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Flying Gas Mains

by crockettrn

Contributed by 
crockettrn
People in story: 
Richard Crockett
Location of story: 
Enfield, North London
Background to story: 
Civilian
Article ID: 
A2836370
Contributed on: 
14 July 2004

In July 1944 I had just turned 6 years old when my Mother and I had to flee our home near Enfield, Middlesex to the safety of rural Herefordshire. This was because of the number of V1 "doodlebugs" that were coming over and sometimes falling close by. By the early Autumn things had improved somewhat and we came home only to experience the start of the much more unpredictable V2 rockets.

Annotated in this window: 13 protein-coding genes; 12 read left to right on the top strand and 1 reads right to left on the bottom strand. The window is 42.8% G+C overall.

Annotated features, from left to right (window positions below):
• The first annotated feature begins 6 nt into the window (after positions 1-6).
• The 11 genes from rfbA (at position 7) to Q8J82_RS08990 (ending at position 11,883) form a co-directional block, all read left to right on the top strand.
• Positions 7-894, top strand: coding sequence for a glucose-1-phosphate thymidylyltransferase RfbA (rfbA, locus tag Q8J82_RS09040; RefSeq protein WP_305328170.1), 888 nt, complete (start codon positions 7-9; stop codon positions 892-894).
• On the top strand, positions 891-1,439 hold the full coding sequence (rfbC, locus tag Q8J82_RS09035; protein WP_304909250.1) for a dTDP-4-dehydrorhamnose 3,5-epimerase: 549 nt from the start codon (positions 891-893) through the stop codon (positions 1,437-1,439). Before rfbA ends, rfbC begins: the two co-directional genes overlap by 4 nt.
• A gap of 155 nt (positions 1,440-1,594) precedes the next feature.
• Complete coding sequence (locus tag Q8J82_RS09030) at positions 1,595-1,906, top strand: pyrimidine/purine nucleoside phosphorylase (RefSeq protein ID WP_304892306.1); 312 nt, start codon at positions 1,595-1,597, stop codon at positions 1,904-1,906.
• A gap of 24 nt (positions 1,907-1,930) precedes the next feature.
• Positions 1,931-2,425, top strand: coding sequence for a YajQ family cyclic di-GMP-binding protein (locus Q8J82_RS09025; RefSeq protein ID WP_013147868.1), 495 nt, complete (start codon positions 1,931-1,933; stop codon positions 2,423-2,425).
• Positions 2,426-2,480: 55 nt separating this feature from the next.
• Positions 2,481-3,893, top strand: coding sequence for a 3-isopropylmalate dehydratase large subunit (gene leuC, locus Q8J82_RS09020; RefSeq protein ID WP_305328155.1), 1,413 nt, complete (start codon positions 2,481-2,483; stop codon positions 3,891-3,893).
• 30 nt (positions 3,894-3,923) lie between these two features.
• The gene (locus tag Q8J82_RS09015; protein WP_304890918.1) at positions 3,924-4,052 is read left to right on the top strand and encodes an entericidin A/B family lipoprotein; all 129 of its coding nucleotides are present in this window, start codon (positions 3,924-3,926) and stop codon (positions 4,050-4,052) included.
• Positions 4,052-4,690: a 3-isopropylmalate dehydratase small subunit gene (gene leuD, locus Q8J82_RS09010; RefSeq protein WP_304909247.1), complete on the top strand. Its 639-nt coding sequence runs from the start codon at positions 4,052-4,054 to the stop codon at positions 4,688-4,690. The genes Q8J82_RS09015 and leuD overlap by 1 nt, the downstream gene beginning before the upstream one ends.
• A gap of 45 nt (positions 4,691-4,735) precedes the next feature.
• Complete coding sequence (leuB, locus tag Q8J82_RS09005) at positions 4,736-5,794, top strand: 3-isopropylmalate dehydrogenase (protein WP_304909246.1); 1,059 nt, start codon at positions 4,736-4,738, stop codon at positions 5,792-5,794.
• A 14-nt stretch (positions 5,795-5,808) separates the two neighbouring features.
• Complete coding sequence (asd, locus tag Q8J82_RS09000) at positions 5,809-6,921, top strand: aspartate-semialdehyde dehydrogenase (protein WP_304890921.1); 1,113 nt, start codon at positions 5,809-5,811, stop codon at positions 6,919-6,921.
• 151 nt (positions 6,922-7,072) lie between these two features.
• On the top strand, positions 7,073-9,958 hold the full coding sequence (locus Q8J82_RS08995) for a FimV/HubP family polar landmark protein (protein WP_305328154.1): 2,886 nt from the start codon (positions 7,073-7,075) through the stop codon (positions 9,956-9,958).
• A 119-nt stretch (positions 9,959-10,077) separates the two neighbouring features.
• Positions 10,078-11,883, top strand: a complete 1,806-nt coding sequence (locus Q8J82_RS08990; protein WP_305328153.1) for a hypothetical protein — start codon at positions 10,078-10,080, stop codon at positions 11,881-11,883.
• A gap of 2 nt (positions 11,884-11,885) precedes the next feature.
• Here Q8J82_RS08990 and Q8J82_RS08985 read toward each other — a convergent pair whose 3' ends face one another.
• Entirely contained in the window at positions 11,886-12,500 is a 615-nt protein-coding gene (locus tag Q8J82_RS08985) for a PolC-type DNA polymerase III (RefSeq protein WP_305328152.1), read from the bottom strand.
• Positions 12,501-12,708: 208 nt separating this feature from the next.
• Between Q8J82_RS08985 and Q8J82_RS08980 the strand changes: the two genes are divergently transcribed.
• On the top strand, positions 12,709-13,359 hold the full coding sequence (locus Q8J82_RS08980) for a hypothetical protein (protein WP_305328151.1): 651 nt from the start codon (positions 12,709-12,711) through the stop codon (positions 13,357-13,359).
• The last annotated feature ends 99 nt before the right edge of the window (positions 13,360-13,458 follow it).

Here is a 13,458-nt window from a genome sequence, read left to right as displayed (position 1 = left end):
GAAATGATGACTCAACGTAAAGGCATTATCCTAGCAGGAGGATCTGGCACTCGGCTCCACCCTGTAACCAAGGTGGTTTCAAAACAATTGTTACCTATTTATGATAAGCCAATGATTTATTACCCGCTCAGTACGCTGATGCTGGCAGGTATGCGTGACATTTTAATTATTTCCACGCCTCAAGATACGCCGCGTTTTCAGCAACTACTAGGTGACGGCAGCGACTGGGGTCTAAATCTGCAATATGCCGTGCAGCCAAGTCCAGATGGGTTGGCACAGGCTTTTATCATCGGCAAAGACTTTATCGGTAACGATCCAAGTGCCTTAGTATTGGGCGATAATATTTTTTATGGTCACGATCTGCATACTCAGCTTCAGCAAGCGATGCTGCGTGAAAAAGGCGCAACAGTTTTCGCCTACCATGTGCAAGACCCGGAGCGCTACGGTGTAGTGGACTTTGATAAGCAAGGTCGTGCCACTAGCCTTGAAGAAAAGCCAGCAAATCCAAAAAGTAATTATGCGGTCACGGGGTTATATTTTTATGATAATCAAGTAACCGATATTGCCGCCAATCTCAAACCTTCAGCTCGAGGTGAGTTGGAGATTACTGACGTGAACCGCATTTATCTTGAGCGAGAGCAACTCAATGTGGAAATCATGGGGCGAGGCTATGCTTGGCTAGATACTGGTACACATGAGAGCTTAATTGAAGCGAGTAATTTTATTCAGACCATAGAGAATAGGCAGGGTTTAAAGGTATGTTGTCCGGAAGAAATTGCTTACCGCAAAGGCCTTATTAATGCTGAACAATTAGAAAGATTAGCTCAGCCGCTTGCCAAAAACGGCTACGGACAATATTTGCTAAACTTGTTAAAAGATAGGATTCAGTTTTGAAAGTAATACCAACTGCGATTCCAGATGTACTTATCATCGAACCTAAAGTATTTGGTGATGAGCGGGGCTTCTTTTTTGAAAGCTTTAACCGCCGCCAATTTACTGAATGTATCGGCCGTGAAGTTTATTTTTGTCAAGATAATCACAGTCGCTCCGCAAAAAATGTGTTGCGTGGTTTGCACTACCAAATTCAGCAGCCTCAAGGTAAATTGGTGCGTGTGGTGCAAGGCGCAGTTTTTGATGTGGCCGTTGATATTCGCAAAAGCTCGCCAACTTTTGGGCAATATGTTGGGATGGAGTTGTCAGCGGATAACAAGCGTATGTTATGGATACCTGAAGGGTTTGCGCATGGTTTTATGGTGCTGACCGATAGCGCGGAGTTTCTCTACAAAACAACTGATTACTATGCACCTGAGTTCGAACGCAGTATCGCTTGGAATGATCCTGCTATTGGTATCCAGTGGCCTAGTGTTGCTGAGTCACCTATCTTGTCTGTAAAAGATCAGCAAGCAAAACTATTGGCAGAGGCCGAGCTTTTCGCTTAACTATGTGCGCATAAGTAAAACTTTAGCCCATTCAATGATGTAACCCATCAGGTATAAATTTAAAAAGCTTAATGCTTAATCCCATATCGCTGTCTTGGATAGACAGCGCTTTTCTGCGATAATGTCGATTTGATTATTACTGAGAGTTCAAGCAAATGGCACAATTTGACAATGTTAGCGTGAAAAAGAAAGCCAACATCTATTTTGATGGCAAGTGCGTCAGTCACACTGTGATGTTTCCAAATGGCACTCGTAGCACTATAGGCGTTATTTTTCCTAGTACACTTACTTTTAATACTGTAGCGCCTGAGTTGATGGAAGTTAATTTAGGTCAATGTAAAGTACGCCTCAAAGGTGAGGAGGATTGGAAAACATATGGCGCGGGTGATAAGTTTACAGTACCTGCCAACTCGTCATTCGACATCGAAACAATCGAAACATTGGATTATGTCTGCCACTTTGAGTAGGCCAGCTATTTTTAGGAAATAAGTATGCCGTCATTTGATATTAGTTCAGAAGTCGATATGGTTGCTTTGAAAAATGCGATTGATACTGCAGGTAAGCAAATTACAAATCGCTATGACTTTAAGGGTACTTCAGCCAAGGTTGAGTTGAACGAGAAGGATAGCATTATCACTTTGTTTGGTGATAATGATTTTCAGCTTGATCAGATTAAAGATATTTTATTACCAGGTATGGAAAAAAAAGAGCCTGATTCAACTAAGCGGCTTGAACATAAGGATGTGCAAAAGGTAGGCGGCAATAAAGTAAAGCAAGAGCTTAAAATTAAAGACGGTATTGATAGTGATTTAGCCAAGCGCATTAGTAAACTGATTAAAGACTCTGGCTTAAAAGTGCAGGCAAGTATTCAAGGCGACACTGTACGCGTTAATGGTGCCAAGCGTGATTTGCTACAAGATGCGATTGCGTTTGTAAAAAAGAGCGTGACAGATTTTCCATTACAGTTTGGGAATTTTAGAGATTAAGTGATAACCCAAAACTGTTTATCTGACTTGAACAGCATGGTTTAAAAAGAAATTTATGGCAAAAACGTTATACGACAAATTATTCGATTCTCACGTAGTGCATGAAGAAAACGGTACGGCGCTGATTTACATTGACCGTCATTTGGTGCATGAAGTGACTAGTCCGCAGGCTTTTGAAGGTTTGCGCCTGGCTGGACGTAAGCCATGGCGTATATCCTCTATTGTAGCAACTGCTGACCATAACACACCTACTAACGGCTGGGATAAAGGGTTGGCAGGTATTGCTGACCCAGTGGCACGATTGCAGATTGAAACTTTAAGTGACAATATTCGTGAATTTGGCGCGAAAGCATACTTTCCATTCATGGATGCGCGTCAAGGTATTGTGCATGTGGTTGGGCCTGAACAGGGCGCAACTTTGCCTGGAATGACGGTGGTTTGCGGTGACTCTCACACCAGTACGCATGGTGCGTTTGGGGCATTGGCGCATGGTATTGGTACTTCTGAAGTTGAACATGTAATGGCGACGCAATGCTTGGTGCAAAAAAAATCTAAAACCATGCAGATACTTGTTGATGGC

For this reason I can give an exact date and time to one of my wartime memories. At 18:45 on the 26th of October, I was in my bath! How do I know this? I was splashing around when there was the enormous double bang characteristic of a rocket falling and this, we learned, had fallen on the railway track at Palmers Green station, about a mile and half away, right in front of a commuter train.

One puzzle though. How did my parents know to tell me that this and other double bangs heard at greater distance were rockets? According to the offical histories, HMG did not admit that the country was under rocket attack until later that Autumn and jokes were going the rounds calling the bangs "flying gas mains". Was the rumour mill more effective than the authorities would have liked?

Richard Crockett
Galashiels, Scotland

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